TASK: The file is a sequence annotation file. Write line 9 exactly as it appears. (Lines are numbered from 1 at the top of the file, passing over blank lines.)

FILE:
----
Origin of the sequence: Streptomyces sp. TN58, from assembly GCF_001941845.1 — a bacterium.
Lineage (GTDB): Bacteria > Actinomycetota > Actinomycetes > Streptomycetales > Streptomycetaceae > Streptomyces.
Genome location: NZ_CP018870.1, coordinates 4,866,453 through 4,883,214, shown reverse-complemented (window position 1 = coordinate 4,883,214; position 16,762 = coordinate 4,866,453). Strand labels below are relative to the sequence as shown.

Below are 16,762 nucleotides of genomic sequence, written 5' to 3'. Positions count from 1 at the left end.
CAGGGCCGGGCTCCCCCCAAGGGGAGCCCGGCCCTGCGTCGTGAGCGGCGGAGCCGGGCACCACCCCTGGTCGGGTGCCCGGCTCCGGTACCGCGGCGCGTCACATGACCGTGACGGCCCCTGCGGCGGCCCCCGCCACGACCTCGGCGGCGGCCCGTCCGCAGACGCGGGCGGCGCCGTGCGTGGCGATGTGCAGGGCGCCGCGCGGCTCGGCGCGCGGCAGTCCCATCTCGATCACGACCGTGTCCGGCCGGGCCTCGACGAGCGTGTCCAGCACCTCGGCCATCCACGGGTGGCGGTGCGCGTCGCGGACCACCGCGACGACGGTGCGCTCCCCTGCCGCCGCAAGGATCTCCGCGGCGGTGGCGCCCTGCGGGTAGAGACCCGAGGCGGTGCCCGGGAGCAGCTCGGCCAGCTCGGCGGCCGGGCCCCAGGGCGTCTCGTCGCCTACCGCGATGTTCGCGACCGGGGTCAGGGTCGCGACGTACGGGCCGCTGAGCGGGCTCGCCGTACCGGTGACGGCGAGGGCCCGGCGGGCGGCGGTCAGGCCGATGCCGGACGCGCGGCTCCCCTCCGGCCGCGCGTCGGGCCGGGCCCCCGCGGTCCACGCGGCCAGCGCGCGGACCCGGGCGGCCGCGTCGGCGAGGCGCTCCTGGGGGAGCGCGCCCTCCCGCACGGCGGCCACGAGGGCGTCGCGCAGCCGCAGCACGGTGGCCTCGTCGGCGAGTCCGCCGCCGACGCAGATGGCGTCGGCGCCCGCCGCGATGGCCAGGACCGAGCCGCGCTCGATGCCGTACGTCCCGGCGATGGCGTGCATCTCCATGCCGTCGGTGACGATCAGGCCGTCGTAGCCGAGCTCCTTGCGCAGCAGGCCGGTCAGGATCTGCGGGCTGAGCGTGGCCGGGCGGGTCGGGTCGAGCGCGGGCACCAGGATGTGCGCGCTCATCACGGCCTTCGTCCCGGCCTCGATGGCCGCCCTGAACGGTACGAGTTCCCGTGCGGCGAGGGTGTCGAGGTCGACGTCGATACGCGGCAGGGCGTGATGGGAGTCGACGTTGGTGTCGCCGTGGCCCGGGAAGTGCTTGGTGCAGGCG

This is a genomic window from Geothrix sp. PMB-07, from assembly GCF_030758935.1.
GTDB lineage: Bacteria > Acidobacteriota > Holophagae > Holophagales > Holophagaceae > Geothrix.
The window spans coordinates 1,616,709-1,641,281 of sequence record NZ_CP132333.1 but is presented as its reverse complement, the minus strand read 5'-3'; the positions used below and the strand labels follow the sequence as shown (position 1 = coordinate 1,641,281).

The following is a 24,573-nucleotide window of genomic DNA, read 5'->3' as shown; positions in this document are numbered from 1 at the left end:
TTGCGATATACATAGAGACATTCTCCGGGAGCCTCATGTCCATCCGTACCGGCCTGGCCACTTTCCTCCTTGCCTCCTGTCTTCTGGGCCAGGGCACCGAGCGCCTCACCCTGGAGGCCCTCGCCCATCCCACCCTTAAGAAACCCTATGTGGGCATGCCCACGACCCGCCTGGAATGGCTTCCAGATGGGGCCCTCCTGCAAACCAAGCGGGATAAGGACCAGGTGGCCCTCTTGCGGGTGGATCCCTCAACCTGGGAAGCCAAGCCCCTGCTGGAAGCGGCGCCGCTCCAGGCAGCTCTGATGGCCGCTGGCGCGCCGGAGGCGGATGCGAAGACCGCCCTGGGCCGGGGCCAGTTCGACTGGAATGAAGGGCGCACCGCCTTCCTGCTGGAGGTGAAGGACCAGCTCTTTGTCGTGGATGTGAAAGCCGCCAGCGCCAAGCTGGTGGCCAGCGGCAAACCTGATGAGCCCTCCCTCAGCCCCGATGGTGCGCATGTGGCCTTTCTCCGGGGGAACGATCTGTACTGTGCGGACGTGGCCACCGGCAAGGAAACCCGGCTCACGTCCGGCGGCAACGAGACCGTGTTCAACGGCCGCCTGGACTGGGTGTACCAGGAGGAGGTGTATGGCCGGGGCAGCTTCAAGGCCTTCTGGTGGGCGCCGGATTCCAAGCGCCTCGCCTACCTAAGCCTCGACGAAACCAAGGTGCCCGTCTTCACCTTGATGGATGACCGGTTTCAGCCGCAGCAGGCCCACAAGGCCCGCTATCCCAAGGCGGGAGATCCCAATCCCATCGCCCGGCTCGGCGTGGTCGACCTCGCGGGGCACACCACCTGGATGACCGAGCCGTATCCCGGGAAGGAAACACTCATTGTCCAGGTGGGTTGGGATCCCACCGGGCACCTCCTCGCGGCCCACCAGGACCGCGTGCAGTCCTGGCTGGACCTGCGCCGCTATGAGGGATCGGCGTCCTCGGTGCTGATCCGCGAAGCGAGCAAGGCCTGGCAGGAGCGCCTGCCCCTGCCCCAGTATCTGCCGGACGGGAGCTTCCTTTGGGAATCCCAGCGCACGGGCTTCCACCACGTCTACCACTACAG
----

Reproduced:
The following is a 24,573-nucleotide window of genomic DNA, read 5'->3' as shown; positions in this document are numbered from 1 at the left end: